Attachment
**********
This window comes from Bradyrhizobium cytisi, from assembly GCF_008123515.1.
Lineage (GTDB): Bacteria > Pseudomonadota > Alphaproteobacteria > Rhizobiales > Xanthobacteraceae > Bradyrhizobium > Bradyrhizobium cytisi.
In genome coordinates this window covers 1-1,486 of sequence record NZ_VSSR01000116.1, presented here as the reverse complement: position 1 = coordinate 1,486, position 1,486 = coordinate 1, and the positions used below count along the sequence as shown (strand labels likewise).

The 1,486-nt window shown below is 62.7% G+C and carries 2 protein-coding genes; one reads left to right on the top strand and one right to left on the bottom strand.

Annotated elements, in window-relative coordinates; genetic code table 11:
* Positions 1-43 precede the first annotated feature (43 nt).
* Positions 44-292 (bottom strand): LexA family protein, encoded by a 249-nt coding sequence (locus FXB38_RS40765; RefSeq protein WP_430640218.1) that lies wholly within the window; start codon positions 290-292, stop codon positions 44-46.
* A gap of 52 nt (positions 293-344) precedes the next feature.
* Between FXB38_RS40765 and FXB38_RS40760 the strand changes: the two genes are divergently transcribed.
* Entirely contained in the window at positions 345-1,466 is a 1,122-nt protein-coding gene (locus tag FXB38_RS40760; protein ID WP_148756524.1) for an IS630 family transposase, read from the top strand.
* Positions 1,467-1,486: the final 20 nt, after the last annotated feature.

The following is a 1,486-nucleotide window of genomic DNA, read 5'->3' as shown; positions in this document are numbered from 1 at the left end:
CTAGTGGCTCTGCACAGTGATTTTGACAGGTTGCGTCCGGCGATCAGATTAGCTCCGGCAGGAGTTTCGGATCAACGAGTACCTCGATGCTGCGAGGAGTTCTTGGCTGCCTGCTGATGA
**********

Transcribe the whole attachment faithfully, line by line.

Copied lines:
This window comes from Bradyrhizobium cytisi, from assembly GCF_008123515.1.
Lineage (GTDB): Bacteria > Pseudomonadota > Alphaproteobacteria > Rhizobiales > Xanthobacteraceae > Bradyrhizobium > Bradyrhizobium cytisi.
In genome coordinates this window covers 1-1,486 of sequence record NZ_VSSR01000116.1, presented here as the reverse complement: position 1 = coordinate 1,486, position 1,486 = coordinate 1, and the positions used below count along the sequence as shown (strand labels likewise).

The 1,486-nt window shown below is 62.7% G+C and carries 2 protein-coding genes; one reads left to right on the top strand and one right to left on the bottom strand.

Annotated elements, in window-relative coordinates; genetic code table 11:
* Positions 1-43 precede the first annotated feature (43 nt).
* Positions 44-292 (bottom strand): LexA family protein, encoded by a 249-nt coding sequence (locus FXB38_RS40765; RefSeq protein WP_430640218.1) that lies wholly within the window; start codon positions 290-292, stop codon positions 44-46.
* A gap of 52 nt (positions 293-344) precedes the next feature.
* Between FXB38_RS40765 and FXB38_RS40760 the strand changes: the two genes are divergently transcribed.
* Entirely contained in the window at positions 345-1,466 is a 1,122-nt protein-coding gene (locus tag FXB38_RS40760; protein ID WP_148756524.1) for an IS630 family transposase, read from the top strand.
* Positions 1,467-1,486: the final 20 nt, after the last annotated feature.

The following is a 1,486-nucleotide window of genomic DNA, read 5'->3' as shown; positions in this document are numbered from 1 at the left end:
CTAGTGGCTCTGCACAGTGATTTTGACAGGTTGCGTCCGGCGATCAGATTAGCTCCGGCAGGAGTTTCGGATCAACGAGTACCTCGATGCTGCGAGGAGTTCTTGGCTGCCTGCTGATGA